Based on the information provided by PureCircle, as well as other information available to FDA, the agency has no questions at this time regarding PureCircle’s conclusion that EMSG is GRAS under the intended conditions of use. The agency has not, however, made its own determination regarding the GRAS status of the subject use of EMSG. As always, it is the continuing responsibility of PureCircle to ensure that food ingredients that the firm markets are safe, and are otherwise in compliance with all applicable legal and regulatory requirements.
In accordance with proposed 21 CFR 170.36(f), a copy of the text of this letter responding to GRN 000607, as well as a copy of the information in this notice that conforms to the information in the GRAS exemption claim (proposed 21 CFR 170.36(c)(1)), is available for public review and copying at www.fda.gov/grasnoticeinventory.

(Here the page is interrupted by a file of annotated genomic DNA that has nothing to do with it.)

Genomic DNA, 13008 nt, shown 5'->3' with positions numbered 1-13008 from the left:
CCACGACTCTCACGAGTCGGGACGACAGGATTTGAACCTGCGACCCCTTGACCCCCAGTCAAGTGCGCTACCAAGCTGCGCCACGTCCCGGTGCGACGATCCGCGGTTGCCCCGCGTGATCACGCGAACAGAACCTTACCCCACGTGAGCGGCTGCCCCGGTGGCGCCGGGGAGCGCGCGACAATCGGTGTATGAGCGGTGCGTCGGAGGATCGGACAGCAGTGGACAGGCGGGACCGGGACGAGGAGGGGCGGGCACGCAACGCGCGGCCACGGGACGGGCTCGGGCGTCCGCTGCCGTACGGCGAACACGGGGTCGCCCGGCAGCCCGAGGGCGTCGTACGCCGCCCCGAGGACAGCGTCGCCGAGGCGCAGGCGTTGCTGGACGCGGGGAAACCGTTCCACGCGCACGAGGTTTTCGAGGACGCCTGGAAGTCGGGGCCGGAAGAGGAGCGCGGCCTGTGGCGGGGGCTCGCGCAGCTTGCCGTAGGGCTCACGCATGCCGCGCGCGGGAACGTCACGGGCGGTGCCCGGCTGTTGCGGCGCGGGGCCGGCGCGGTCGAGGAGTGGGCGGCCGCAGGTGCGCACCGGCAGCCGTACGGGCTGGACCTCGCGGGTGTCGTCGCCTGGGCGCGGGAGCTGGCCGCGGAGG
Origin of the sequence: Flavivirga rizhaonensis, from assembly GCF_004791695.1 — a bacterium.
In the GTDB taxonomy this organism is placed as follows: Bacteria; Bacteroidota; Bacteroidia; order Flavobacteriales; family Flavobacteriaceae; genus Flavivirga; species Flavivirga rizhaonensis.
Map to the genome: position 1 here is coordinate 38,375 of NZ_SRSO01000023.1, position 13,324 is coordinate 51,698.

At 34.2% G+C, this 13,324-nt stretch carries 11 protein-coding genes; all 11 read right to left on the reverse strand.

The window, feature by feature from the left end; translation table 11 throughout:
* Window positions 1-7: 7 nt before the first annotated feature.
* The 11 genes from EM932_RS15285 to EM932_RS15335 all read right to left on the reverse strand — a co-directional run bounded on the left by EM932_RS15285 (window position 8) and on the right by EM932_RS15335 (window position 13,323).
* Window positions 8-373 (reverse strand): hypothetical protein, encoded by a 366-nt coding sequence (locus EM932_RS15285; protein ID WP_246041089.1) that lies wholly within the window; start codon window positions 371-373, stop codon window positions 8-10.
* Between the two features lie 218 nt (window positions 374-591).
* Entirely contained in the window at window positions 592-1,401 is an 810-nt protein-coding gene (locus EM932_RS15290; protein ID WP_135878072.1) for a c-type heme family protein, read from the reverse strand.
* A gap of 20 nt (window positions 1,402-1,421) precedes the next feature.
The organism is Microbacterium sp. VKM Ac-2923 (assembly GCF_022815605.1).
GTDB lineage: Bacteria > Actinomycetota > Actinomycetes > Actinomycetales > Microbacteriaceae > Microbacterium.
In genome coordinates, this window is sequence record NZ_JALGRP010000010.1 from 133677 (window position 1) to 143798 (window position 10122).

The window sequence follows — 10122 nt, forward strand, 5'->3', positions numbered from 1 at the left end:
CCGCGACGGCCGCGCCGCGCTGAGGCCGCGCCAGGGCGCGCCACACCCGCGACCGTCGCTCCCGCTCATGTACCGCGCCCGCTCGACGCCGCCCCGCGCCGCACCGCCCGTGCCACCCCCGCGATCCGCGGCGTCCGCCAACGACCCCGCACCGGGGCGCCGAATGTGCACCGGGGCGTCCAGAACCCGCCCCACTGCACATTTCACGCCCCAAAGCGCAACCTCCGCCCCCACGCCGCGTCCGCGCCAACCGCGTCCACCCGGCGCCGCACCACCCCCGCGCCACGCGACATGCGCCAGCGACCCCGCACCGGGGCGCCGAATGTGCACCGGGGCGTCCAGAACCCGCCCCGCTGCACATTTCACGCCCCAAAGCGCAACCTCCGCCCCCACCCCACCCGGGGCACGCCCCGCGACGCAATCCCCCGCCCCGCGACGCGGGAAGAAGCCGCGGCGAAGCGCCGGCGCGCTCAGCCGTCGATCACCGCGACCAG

Dennis M. Keefe, Ph.D.
Office of Food Additive Safety
Center for Food Safety and Applied Nutrition
 The Office of Food Additive Safety notes that a specification of ≥ 80% of GSGs and unreacted SGs combined does not meet the minimum criteria specified in FDA Import Alert #45-06 for highly purified stevia products, which states that products that contain > 95% steviol glycosides on a dried weight basis are not subject to detention. However, as noted above, the manufacturing process for EMSG described in GRN 000607 includes the production of a purified intermediate which contains > 95% total steviol glycosides, which meets the Import Alert criteria, but is then subjected to further processing that results in a product containing ≥ 80% steviol glycosides and ≤ 20% residual dextrin.